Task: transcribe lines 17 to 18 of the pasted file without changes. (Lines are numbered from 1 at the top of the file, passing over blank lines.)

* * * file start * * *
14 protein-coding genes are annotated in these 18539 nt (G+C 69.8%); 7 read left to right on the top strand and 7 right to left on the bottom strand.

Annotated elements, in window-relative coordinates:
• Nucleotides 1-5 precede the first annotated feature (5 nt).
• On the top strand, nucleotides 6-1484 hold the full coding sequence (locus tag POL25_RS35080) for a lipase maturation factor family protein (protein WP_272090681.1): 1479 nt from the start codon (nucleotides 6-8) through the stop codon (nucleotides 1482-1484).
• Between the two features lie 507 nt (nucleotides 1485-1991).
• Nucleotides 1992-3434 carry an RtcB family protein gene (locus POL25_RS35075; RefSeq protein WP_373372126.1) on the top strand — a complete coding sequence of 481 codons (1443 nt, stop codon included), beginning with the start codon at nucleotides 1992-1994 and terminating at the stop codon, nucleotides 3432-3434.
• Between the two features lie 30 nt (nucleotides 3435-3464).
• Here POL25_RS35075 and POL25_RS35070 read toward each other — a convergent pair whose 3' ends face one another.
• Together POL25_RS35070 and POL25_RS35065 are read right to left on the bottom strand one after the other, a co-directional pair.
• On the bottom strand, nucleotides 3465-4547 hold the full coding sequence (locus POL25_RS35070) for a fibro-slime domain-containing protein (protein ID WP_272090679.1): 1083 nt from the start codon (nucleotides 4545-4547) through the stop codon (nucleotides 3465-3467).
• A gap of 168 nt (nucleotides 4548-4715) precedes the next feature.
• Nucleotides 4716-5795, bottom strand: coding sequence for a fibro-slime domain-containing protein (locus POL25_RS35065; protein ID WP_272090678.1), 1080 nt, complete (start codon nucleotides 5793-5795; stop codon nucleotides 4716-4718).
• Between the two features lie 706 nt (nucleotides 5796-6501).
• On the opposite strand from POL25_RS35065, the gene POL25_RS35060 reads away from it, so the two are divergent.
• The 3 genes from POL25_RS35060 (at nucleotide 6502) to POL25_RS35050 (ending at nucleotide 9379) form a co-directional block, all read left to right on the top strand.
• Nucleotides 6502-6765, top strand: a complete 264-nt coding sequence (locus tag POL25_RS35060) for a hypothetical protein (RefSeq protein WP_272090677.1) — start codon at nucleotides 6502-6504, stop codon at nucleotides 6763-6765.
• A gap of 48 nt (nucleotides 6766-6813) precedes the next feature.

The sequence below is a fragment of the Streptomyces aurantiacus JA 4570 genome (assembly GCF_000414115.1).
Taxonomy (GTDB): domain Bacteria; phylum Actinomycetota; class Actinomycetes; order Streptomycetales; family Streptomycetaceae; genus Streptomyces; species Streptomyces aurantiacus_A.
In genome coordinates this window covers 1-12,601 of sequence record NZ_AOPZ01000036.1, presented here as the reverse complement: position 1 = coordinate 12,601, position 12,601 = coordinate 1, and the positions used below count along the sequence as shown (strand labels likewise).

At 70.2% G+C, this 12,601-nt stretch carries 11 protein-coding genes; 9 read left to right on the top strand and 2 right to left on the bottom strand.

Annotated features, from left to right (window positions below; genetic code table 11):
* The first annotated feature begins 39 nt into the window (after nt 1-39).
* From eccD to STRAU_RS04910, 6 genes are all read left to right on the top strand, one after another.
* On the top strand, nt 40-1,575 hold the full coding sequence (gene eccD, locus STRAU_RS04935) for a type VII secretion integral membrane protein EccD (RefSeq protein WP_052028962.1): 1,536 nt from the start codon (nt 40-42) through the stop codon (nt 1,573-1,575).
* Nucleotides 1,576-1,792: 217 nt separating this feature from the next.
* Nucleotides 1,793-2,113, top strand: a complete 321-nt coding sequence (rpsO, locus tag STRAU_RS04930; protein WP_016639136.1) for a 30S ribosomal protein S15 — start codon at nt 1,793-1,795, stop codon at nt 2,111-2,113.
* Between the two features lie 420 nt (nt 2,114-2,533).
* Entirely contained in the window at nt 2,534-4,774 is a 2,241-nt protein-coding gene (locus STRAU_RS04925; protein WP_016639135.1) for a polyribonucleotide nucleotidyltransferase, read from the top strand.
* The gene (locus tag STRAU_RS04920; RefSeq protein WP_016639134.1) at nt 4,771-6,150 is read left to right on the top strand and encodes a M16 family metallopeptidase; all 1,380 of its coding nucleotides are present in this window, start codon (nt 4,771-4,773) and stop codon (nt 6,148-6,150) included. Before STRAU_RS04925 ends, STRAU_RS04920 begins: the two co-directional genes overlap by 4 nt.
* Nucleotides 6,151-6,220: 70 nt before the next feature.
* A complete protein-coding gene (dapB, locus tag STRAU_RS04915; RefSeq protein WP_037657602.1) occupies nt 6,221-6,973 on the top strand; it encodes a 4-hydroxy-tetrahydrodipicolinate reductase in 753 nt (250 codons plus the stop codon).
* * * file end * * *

• A gap of 48 nt (nucleotides 6766-6813) precedes the next feature.

The sequence below is a fragment of the Streptomyces aurantiacus JA 4570 genome (assembly GCF_000414115.1).